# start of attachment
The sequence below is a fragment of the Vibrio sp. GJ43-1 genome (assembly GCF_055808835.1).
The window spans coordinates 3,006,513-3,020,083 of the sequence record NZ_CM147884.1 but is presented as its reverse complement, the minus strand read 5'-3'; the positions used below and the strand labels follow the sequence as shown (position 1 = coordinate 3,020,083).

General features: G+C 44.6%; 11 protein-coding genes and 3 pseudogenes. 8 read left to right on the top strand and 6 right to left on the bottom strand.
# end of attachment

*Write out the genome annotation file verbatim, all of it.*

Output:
The sequence below is a fragment of the Vibrio sp. GJ43-1 genome (assembly GCF_055808835.1).
The window spans coordinates 3,006,513-3,020,083 of the sequence record NZ_CM147884.1 but is presented as its reverse complement, the minus strand read 5'-3'; the positions used below and the strand labels follow the sequence as shown (position 1 = coordinate 3,020,083).

General features: G+C 44.6%; 11 protein-coding genes and 3 pseudogenes. 8 read left to right on the top strand and 6 right to left on the bottom strand.